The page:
Saturday, September 25, 2010
Alice I Have Been - Melanie Benjamin
Title: Alice I have Been
Author: Melanie Benjamin
Genre: Fiction (Literary/Historical)
Did I finish?: In record time!
One-sentence summary: The fictionalized life of Alice Liddell Hargreaves, whose life was bigger than but constantly affected by her relationship with Charles Dodgson, better known as Lewis Carroll.
Why did I get this book?: Accidental mix-up with the title!
Challenges: Support Your Local Library
Do you like the cover?: Yes, it's quite perfect for the story.
First line from book: But oh my dear, I am tired of being Alice in Wonderland.
Did... I find Benjamin's handling of Alice and Dogdson's 'relationship' to be nuanced and deft?: YES. She articulates, without judgment (or permission), the possible reality of what occurred between them, allowing the reader to formulate their own opinion.
Did... I shed tears once I finished this book?: YES. Ohemgee, the entire book has this sort of bittersweet note to it, but the end, the end! Perfection!
Did... I wish, for a moment, Benjamin would fudge history and give Alice the ending she should have had?: YES. I don't mean to be vague, but you want to talk about heartbreaking?!
Review: I picked up this book by accident; I had intended to get What Alice Knew and didn't look closely at the title. However, I'm pleased about the mistake: I opened the book last evening and was hooked by the very first line. Benjamin fleshes out the Liddells quickly but easily, and paints the world that Alice -- the daughter of a dean at Oxford -- grew up in.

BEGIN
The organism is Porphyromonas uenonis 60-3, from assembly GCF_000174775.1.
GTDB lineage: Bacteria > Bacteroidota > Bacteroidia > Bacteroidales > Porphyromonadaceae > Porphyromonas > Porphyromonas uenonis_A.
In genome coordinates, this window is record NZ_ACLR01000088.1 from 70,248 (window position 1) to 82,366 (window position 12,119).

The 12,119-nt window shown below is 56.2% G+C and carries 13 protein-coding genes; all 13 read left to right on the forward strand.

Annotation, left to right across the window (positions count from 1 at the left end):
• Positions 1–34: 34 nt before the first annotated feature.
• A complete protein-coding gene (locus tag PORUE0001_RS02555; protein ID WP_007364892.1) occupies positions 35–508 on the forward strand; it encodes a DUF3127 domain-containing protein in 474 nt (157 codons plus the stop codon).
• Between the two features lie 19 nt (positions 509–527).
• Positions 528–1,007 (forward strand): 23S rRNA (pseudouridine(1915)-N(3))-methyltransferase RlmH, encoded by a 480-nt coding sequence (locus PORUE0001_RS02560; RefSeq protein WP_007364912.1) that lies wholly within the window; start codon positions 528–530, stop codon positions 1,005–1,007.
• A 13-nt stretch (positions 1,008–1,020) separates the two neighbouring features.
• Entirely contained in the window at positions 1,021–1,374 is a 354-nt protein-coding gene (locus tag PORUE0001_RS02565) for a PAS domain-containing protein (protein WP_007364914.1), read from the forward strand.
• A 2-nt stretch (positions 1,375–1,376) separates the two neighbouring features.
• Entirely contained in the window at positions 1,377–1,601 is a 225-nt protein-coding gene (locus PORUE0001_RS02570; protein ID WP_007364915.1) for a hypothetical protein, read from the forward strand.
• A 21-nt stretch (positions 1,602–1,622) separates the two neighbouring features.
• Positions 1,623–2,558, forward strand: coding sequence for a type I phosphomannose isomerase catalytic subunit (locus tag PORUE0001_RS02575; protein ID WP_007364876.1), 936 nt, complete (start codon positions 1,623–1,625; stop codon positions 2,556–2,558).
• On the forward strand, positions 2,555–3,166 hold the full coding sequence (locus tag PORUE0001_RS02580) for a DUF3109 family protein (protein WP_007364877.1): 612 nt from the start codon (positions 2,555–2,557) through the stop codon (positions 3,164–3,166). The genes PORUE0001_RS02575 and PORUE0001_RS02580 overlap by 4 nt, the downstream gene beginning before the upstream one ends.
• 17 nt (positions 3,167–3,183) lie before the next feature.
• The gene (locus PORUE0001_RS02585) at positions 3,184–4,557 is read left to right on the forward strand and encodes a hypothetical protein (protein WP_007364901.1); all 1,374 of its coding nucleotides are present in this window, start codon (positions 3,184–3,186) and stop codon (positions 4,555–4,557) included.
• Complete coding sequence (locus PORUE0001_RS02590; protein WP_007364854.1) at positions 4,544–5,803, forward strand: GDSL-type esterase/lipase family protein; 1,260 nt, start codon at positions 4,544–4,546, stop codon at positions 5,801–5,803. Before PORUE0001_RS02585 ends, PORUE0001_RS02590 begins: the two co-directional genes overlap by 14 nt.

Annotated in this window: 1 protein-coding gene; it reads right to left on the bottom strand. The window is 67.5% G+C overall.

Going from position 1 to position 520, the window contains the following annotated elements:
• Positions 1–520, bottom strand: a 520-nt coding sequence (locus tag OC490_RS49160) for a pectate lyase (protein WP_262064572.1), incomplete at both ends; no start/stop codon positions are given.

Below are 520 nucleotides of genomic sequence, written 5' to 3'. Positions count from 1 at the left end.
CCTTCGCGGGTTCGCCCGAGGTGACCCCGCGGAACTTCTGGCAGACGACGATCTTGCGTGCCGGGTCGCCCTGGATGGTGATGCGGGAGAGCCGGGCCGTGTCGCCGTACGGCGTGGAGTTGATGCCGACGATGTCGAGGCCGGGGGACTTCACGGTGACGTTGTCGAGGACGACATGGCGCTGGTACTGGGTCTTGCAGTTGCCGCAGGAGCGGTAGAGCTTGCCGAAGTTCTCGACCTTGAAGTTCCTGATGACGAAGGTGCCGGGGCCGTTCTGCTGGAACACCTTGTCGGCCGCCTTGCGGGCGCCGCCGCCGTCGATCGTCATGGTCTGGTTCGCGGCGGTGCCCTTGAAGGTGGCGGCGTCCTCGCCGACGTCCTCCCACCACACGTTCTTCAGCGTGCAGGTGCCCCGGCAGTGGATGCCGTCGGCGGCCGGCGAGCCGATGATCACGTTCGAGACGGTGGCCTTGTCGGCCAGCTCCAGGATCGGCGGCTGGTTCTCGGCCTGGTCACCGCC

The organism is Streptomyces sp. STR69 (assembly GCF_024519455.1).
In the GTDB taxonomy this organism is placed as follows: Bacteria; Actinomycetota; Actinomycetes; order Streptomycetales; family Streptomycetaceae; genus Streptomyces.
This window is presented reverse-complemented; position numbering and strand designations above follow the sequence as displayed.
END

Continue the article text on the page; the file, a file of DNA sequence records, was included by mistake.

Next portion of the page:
Then there is Charles Dodgson, the man who would eventually publish Alice in Wonderland. Personally I have always found Dodgson to be a creepy person, but Benjamin's characterization allows space for discomfort and understanding. The story is told mostly chronologically, beginning with seven-year old Alice, and through her eyes, we watch her burgeoning crush on Charles Dogdson, her sister's crush, and his odd but appealing-to-Alice behavior. Because of that, there's space, in some ways, for sympathy and understanding.
Of course, as Dogdson's behavior comes to negatively affect Alice's life, I couldn't help but feel a kind of anger toward him -- but also toward the other men in Alice's life, such as John Ruskin and Prince Leopold. Their selfish desires and unfair expectations of Alice and women like her -- innocence, purity, virginity, adult desire hidden in child bodies -- cause heartbreak, anxiety, misery, and alienation. Benjamin again expresses these moments -- and Alice's feelings about them -- in a way I found to be very authentic. Her frustration wasn't modern or anachronistic and it took her a lifetime to articulate: Why, then, did I always feel as if his happiness was my responsibility? It wasn't fair for him to burden me with that. It had never been fair.
In the end, Dodgson's "gift" essentially cursed Alice her entire life; and yet, this isn't a story of rancor or bitterness. Over and over I was struck by Benjamin's skill in portraying Alice so fully, so compassionately, and so poignantly.